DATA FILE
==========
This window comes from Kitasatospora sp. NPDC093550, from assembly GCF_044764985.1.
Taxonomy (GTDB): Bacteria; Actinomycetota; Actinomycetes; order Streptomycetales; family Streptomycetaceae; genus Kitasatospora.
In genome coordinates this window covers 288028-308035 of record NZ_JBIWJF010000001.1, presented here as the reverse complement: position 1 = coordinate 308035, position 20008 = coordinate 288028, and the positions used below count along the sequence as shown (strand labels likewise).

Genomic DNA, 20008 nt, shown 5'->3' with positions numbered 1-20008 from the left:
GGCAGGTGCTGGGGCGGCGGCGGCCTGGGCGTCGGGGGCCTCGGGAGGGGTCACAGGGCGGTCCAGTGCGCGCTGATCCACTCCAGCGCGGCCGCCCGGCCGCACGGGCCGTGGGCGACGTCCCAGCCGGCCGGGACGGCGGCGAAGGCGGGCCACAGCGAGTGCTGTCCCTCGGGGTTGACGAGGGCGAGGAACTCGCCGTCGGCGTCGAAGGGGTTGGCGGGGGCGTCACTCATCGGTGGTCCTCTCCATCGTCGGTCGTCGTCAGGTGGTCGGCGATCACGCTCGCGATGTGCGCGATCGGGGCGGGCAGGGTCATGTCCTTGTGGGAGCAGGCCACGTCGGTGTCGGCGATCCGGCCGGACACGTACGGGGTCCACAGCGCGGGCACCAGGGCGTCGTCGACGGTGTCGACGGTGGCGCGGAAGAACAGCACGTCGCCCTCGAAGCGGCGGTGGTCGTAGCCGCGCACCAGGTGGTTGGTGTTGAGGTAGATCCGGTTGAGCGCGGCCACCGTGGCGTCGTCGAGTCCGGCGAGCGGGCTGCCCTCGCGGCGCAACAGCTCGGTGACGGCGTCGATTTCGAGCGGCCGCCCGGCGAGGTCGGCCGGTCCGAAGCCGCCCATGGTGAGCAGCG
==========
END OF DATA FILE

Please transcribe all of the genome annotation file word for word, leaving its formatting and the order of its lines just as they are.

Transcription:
This window comes from Kitasatospora sp. NPDC093550, from assembly GCF_044764985.1.
Taxonomy (GTDB): Bacteria; Actinomycetota; Actinomycetes; order Streptomycetales; family Streptomycetaceae; genus Kitasatospora.
In genome coordinates this window covers 288028-308035 of record NZ_JBIWJF010000001.1, presented here as the reverse complement: position 1 = coordinate 308035, position 20008 = coordinate 288028, and the positions used below count along the sequence as shown (strand labels likewise).

Genomic DNA, 20008 nt, shown 5'->3' with positions numbered 1-20008 from the left:
GGCAGGTGCTGGGGCGGCGGCGGCCTGGGCGTCGGGGGCCTCGGGAGGGGTCACAGGGCGGTCCAGTGCGCGCTGATCCACTCCAGCGCGGCCGCCCGGCCGCACGGGCCGTGGGCGACGTCCCAGCCGGCCGGGACGGCGGCGAAGGCGGGCCACAGCGAGTGCTGTCCCTCGGGGTTGACGAGGGCGAGGAACTCGCCGTCGGCGTCGAAGGGGTTGGCGGGGGCGTCACTCATCGGTGGTCCTCTCCATCGTCGGTCGTCGTCAGGTGGTCGGCGATCACGCTCGCGATGTGCGCGATCGGGGCGGGCAGGGTCATGTCCTTGTGGGAGCAGGCCACGTCGGTGTCGGCGATCCGGCCGGACACGTACGGGGTCCACAGCGCGGGCACCAGGGCGTCGTCGACGGTGTCGACGGTGGCGCGGAAGAACAGCACGTCGCCCTCGAAGCGGCGGTGGTCGTAGCCGCGCACCAGGTGGTTGGTGTTGAGGTAGATCCGGTTGAGCGCGGCCACCGTGGCGTCGTCGAGTCCGGCGAGCGGGCTGCCCTCGCGGCGCAACAGCTCGGTGACGGCGTCGATTTCGAGCGGCCGCCCGGCGAGGTCGGCCGGTCCGAAGCCGCCCATGGTGAGCAGCG